OLBERMANN: You heard the man, pucker up. Oh, a nice long sloppy one.
Thanks, Dr. Minigante.
To a warehouse in Thousand Oaks, California, where gently used celebrity wax figures will be auctioned off tonight. The Hollywood Wax Museum is getting rid of its stock. Most of the statues of celebrities that don't really look like the celebrities like Tiger Woods with a shrunken head there. And here's Michael J. Fox and Christopher Lloyd with bad toupees. Jerry Lewis, the one even the French couldn't love. The bidding for each statue begins at $1,000 or you can just pay him $1,000 and the real Julio Iglesias will come to your house.
Telling yourself what you want to hear. A research study that suggests conservatives believe Stephen Colbert is actually a conservative pulling the wool over the eyes of the liberals.
And Congress wastes your money again. A hearing on college football bowl games so a Texas Republican can compare them to communism.
These stories ahead, but first, time for Countdown's top three "Best Persons in the World." Number three, bestest proving of the song title, "Happiness Is a Warm Gun," unnamed 24-year-old resident in Northport, Alabama, who is in good condition after a shoulder wound, self-inflicted, when in his sleep he discharged the .40 caliber pistol he keeps in his bed.
Number two, best indication their might yet be a conscience in talk radio. WTKK in Boston suspending host Jay Severin indefinitely after he revealed the depth of his racism. "So now in addition to venereal disease and the other leading exports of Mexico, women with mustaches and V.D., now we have swine flu. We should be, if anything, surprised that Mexico has not visited upon us poxes of more various and serious types considering the number of 'criminaliens' already here. It's millions of leeches from a primitive country. Now they are exporting a rather more active form of disease, which is the swine flu."
Yes, it was brought here by Catholic school kids from Queens. It was in all the papers, slimebag.
And number one, best unheralded criminal mastermind. Teresa Tambunting Queens here in New York City, she worked at Jacmel Jewelry where they make gold rings and such, and as you know, a little gold always walks out the door, a slipper or a shaving at a time.
Ms. Tambunting is charged with taking some of it home with her, more than 500 pounds. They claim this woman walked out with over 500 pounds, $12 million worth of gold bullion and jewelry and all in the lining of her pocketbook, all, piece by piece over the course of six years.
OLBERMANN: Not long after Stephen Colbert spun himself off "The Daily Show," I had the privilege to be among the early guests on his new program. He asked me what I thought, and I answered, you know, you might be too subtle, some Republicans don't realize you're savaging them. He laughed and said he doubted that.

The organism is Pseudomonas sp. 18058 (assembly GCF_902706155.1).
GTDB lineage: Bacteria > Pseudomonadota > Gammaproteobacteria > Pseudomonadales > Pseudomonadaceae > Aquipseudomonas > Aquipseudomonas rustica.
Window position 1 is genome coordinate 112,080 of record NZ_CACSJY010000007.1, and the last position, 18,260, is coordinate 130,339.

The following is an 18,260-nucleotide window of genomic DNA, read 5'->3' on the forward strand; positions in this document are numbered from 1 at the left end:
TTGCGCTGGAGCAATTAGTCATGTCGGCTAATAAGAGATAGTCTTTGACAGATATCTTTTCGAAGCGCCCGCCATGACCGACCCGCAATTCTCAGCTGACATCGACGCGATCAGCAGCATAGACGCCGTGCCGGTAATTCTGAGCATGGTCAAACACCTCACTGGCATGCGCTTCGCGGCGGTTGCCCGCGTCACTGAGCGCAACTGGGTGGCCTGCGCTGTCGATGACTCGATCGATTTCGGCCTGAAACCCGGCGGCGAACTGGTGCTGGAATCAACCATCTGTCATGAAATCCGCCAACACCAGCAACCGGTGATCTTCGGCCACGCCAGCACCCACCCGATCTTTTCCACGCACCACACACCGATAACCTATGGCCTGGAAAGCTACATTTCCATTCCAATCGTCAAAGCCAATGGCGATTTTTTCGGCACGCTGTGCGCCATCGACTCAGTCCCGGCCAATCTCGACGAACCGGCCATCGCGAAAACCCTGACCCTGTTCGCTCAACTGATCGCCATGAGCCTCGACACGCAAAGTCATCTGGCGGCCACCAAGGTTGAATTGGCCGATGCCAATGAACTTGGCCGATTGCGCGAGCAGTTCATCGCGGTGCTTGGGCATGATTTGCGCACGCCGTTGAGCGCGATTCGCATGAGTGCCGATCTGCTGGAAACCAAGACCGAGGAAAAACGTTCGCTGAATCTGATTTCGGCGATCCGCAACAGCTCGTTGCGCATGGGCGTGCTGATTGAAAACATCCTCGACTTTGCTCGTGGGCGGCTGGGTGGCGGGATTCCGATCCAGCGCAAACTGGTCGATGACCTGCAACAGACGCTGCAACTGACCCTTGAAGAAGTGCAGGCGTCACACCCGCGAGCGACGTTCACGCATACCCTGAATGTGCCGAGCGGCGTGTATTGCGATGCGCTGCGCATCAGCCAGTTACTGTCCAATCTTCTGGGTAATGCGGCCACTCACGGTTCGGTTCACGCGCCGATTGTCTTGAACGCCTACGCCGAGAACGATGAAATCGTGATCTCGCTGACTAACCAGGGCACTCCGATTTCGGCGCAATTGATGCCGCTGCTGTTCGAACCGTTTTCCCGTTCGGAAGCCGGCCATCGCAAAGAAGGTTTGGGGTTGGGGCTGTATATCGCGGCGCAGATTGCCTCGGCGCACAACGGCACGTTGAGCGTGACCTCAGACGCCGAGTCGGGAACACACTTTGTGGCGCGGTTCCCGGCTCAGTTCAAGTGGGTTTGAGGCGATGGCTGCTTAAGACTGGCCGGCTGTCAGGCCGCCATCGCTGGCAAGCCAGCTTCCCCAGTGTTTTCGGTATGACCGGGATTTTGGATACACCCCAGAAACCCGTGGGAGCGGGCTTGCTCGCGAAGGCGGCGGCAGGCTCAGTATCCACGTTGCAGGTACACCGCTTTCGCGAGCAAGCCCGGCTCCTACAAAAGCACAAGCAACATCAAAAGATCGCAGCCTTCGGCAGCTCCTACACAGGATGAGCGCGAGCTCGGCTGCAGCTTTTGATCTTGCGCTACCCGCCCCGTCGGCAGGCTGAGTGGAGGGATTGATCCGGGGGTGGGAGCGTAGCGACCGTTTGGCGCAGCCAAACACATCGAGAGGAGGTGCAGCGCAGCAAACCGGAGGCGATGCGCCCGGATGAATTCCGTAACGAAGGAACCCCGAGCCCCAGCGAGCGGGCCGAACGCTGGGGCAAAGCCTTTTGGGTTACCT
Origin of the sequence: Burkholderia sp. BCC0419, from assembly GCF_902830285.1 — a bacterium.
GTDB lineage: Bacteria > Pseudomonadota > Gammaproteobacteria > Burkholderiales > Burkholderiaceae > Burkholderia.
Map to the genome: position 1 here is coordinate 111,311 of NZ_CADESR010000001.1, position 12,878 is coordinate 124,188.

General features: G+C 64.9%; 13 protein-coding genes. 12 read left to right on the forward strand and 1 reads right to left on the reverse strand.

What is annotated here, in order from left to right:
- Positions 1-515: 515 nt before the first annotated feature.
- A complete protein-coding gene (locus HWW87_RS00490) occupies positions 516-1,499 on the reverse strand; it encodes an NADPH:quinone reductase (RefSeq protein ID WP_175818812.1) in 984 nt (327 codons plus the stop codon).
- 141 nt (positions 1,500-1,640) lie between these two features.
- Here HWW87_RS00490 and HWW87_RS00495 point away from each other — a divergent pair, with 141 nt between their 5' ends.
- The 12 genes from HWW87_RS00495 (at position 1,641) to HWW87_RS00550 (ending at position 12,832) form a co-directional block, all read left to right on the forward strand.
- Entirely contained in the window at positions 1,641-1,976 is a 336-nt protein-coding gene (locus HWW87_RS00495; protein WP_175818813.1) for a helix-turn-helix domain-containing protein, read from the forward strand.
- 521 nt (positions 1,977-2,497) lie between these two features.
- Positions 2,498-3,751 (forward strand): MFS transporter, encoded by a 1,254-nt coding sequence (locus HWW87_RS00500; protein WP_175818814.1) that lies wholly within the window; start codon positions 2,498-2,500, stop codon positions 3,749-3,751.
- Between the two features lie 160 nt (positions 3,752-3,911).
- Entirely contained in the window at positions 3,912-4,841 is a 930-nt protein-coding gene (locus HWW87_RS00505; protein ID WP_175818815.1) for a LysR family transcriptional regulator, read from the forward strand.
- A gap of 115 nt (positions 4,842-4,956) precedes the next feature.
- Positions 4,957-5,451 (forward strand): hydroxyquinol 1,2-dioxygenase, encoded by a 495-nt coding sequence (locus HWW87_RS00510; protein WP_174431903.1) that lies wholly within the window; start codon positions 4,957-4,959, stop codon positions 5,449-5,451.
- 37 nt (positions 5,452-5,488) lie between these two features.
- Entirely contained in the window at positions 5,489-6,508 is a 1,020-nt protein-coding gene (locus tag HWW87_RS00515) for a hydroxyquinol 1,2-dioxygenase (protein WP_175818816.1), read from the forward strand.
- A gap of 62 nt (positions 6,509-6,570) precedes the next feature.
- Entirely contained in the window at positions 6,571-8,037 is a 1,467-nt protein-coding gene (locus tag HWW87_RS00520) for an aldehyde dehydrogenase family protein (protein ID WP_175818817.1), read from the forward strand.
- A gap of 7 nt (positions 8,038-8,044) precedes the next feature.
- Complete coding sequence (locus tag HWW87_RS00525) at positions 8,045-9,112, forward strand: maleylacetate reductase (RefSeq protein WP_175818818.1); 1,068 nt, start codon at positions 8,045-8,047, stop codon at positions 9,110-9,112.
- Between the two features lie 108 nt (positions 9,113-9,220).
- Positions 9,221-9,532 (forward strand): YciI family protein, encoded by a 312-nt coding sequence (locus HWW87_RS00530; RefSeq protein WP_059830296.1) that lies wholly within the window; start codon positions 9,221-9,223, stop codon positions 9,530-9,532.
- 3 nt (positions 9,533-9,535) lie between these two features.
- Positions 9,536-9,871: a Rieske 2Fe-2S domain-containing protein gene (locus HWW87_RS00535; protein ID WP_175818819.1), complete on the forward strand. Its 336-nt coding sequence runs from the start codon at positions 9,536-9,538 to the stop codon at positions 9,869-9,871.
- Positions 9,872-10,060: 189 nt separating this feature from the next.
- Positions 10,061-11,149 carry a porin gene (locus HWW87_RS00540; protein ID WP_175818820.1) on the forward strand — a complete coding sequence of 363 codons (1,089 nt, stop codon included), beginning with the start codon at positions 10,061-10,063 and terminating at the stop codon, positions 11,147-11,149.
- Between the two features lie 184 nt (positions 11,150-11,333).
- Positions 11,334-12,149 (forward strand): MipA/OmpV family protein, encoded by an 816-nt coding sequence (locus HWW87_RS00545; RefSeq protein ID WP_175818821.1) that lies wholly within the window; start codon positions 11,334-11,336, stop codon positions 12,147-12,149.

Our third story, doubt it no more. Stephen greets his guests backstage by saying, you know how this works, right, I play an idiot? Three-and-a-half years later, it turns out that still not everybody knows how it works.
The study is called "The Irony of Satire: Political Ideology and the Motivation to See What You Want to See in 'The Colbert Report.'" Three hundred and thirty-two conservative, liberal, and independent students at the Ohio State University were shown a clip from "The Colbert Report" in which Colbert was doing his usually shtick.
The students were then asked, do you think he's funny? Do think he's conservative? Do you think he's Republican? Do you think he dislikes liberalism? It turns out all of the students were laughing but for different reasons.
The conservatives did not understand that Colbert is not actually one of them. The lead author of the story joins us shortly. First, "Colbert Reports, you de-cede."
(BEGIN VIDEO CLIP)
STEPHEN COLBERT, HOST, "THE COLBERT REPORT": But guys like us, we don't pay attention to the polls. We know that polls are just a collection of statistics that reflect what people are thinking in reality. And reality has a well-known liberal bias.
Tonight, it's Obama's first day and the economy is still in the toilet. Some change.
Now, folks, we all know textbooks have a liberal bias. Why else would they insist we read from left to right?
That's right, folks, there is a new threat to marriage, and it won't be solved by clearing out your Web browser.
Needless to say, the president caught a lot of heat for this incident
CAMPBELL BROWN, CNN ANCHOR: President Obama and Venezuelan President Hugo Chavez shaking hands, can you believe it?
WILLIAM BENNETT, CNN CONTRIBUTOR: One incident, OK. What's the other hand doing?
COLBERT: Probing question, Bill.
Nation, I cannot overstate what a fantastic show Glenn Beck is doing over at FOX News. And if I may speak to Glenn directly for a moment, dude, you are rocking it.
So Dick Cheney had a roving band of executioners who traveled the world taking orders from their dark overlord. That's like finding out that Liberace was gay.
I'm not paying my taxes this year, folks. It is taxation without representation. I mean, technically I'm represented. But not by the guy I voted for. That violates my constitutional right to always win.
This is fantastic book, it's called "Culture Warrior" by Bill O'Reilly. And by the way, you can get great - you can get great deals at Barnes & Noble.